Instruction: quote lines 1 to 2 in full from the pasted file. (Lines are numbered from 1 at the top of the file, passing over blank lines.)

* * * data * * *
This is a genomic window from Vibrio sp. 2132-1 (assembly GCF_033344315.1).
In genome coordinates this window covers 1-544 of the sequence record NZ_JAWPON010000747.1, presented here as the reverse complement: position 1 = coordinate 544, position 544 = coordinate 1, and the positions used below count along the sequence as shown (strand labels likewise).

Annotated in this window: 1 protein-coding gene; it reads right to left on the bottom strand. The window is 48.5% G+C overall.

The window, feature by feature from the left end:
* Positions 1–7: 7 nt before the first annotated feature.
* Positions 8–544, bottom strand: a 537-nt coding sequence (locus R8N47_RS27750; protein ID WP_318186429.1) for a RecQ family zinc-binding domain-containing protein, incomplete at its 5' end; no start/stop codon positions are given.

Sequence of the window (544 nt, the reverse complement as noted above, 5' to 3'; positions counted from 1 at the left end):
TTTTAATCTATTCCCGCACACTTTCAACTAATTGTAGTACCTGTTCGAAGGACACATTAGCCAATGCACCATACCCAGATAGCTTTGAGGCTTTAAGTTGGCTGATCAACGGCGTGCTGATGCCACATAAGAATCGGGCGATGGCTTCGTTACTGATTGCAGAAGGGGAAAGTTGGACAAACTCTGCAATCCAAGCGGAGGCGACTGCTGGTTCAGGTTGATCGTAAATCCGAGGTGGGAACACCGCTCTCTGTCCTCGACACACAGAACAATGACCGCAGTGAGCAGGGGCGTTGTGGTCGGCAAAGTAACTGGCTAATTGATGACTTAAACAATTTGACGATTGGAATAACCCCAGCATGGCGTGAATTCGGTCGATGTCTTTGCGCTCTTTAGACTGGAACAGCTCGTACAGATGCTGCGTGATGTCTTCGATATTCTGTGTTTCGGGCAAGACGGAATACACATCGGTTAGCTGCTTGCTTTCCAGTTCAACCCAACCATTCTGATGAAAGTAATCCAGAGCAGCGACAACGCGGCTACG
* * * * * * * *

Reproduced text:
This is a genomic window from Vibrio sp. 2132-1 (assembly GCF_033344315.1).
In genome coordinates this window covers 1-544 of the sequence record NZ_JAWPON010000747.1, presented here as the reverse complement: position 1 = coordinate 544, position 544 = coordinate 1, and the positions used below count along the sequence as shown (strand labels likewise).